I wonder when (or if!) our myeloma luminaries and organisations are going to wake up to the fact that curcumin has a real potential to help us myeloma folks at every stage of this cancer. If I could, I would tell them (the above luminaries and organisations) to ignore the profits and benefits (international conferences held in exotic locations, e.g.) they receive from the big pharmaceutical companies and to focus instead on us, their patients, and on our wellbeing. (Hah! Utopia, I know. Not going to happen…)
It’s so frustrating to see no move in that direction. And so we must move on our own, for example by printing out these articles and giving them to our specialists. It’s going to be a slow process, that’s for sure…But I see no other way at present.
We are the only ones who can push for a change…
Well, I’m about to go on a lovely holiday with some of my favorite people in the world, so, to be honest, right now I want to think positive, happy thoughts and not go on a long rant about big Pharma and the obvious (financial) hold it has over the cancer system. So…enough.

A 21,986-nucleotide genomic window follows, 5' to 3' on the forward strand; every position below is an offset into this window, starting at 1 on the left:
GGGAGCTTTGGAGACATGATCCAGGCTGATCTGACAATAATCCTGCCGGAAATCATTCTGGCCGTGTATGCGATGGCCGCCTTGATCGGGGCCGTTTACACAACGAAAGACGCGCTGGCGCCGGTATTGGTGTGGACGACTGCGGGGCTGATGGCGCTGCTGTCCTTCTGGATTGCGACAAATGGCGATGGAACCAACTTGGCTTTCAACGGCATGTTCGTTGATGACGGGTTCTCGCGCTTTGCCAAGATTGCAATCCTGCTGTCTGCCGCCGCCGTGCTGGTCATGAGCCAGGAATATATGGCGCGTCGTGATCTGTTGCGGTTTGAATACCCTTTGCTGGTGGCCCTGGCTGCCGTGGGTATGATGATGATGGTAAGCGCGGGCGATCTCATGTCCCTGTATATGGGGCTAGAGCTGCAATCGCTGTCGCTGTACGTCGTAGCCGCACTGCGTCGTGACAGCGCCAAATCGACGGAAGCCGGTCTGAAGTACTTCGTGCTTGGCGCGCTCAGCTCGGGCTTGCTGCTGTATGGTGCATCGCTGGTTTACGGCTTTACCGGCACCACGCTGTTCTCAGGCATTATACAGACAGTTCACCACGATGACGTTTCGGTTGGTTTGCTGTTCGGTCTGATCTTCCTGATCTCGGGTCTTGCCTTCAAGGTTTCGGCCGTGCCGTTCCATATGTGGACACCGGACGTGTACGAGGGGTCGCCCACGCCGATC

And now I have some packing to do, including putting my bottle of curcumin inside my carryon suitcase. Can’t forget my curcumin! 🙂
I hope you all have a lovely August and stay well (wear your masks!). I’ll see you after I get back, at the end of the month…I’m going to try to get some nice shots of the beautiful Irish coastline for the blog. Fingers crossed. Anyway, take care, everyone, and…ciao! 🙂